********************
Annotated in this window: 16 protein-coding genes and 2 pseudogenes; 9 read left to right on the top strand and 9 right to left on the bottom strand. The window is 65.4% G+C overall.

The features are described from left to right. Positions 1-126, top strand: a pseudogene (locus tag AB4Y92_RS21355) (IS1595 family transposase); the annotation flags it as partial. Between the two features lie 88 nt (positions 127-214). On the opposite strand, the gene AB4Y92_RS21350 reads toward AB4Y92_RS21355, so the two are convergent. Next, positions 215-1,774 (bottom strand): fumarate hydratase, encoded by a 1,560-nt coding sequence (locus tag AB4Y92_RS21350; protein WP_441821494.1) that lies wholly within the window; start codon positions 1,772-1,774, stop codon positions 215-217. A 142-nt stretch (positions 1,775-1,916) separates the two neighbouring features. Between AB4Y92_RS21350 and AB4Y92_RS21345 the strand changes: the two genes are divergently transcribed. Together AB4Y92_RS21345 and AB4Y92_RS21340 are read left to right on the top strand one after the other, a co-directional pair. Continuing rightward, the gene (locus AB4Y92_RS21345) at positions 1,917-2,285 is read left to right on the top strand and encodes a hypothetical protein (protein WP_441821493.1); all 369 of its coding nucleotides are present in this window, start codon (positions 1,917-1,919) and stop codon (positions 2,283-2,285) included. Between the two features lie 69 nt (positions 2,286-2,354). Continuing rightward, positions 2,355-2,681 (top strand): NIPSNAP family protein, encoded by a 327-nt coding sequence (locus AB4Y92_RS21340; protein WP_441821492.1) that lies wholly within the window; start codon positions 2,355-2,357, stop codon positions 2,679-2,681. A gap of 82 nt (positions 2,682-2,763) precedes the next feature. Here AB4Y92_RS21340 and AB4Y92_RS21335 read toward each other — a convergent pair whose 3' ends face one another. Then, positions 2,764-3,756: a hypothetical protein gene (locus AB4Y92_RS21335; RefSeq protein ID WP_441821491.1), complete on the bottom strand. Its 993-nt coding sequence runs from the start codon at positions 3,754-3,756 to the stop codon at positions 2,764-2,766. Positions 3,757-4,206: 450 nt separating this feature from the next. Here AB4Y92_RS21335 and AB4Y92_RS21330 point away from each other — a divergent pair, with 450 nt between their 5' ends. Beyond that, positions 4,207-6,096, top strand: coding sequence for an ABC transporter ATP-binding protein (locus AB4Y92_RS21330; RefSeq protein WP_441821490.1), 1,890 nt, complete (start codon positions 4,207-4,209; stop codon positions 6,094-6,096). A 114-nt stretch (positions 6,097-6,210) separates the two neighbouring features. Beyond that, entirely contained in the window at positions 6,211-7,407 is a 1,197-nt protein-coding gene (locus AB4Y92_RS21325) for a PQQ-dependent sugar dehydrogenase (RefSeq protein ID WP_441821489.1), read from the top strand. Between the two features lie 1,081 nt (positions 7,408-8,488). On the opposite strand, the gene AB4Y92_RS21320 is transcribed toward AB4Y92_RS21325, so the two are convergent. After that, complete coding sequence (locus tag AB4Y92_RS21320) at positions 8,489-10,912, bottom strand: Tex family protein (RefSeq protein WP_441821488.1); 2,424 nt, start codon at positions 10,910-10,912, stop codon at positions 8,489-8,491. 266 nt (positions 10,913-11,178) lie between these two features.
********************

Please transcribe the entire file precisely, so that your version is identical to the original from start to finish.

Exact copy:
Annotated in this window: 16 protein-coding genes and 2 pseudogenes; 9 read left to right on the top strand and 9 right to left on the bottom strand. The window is 65.4% G+C overall.

The features are described from left to right. Positions 1-126, top strand: a pseudogene (locus tag AB4Y92_RS21355) (IS1595 family transposase); the annotation flags it as partial. Between the two features lie 88 nt (positions 127-214). On the opposite strand, the gene AB4Y92_RS21350 reads toward AB4Y92_RS21355, so the two are convergent. Next, positions 215-1,774 (bottom strand): fumarate hydratase, encoded by a 1,560-nt coding sequence (locus tag AB4Y92_RS21350; protein WP_441821494.1) that lies wholly within the window; start codon positions 1,772-1,774, stop codon positions 215-217. A 142-nt stretch (positions 1,775-1,916) separates the two neighbouring features. Between AB4Y92_RS21350 and AB4Y92_RS21345 the strand changes: the two genes are divergently transcribed. Together AB4Y92_RS21345 and AB4Y92_RS21340 are read left to right on the top strand one after the other, a co-directional pair. Continuing rightward, the gene (locus AB4Y92_RS21345) at positions 1,917-2,285 is read left to right on the top strand and encodes a hypothetical protein (protein WP_441821493.1); all 369 of its coding nucleotides are present in this window, start codon (positions 1,917-1,919) and stop codon (positions 2,283-2,285) included. Between the two features lie 69 nt (positions 2,286-2,354). Continuing rightward, positions 2,355-2,681 (top strand): NIPSNAP family protein, encoded by a 327-nt coding sequence (locus AB4Y92_RS21340; protein WP_441821492.1) that lies wholly within the window; start codon positions 2,355-2,357, stop codon positions 2,679-2,681. A gap of 82 nt (positions 2,682-2,763) precedes the next feature. Here AB4Y92_RS21340 and AB4Y92_RS21335 read toward each other — a convergent pair whose 3' ends face one another. Then, positions 2,764-3,756: a hypothetical protein gene (locus AB4Y92_RS21335; RefSeq protein ID WP_441821491.1), complete on the bottom strand. Its 993-nt coding sequence runs from the start codon at positions 3,754-3,756 to the stop codon at positions 2,764-2,766. Positions 3,757-4,206: 450 nt separating this feature from the next. Here AB4Y92_RS21335 and AB4Y92_RS21330 point away from each other — a divergent pair, with 450 nt between their 5' ends. Beyond that, positions 4,207-6,096, top strand: coding sequence for an ABC transporter ATP-binding protein (locus AB4Y92_RS21330; RefSeq protein WP_441821490.1), 1,890 nt, complete (start codon positions 4,207-4,209; stop codon positions 6,094-6,096). A 114-nt stretch (positions 6,097-6,210) separates the two neighbouring features. Beyond that, entirely contained in the window at positions 6,211-7,407 is a 1,197-nt protein-coding gene (locus AB4Y92_RS21325) for a PQQ-dependent sugar dehydrogenase (RefSeq protein ID WP_441821489.1), read from the top strand. Between the two features lie 1,081 nt (positions 7,408-8,488). On the opposite strand, the gene AB4Y92_RS21320 is transcribed toward AB4Y92_RS21325, so the two are convergent. After that, complete coding sequence (locus tag AB4Y92_RS21320) at positions 8,489-10,912, bottom strand: Tex family protein (RefSeq protein WP_441821488.1); 2,424 nt, start codon at positions 10,910-10,912, stop codon at positions 8,489-8,491. 266 nt (positions 10,913-11,178) lie between these two features.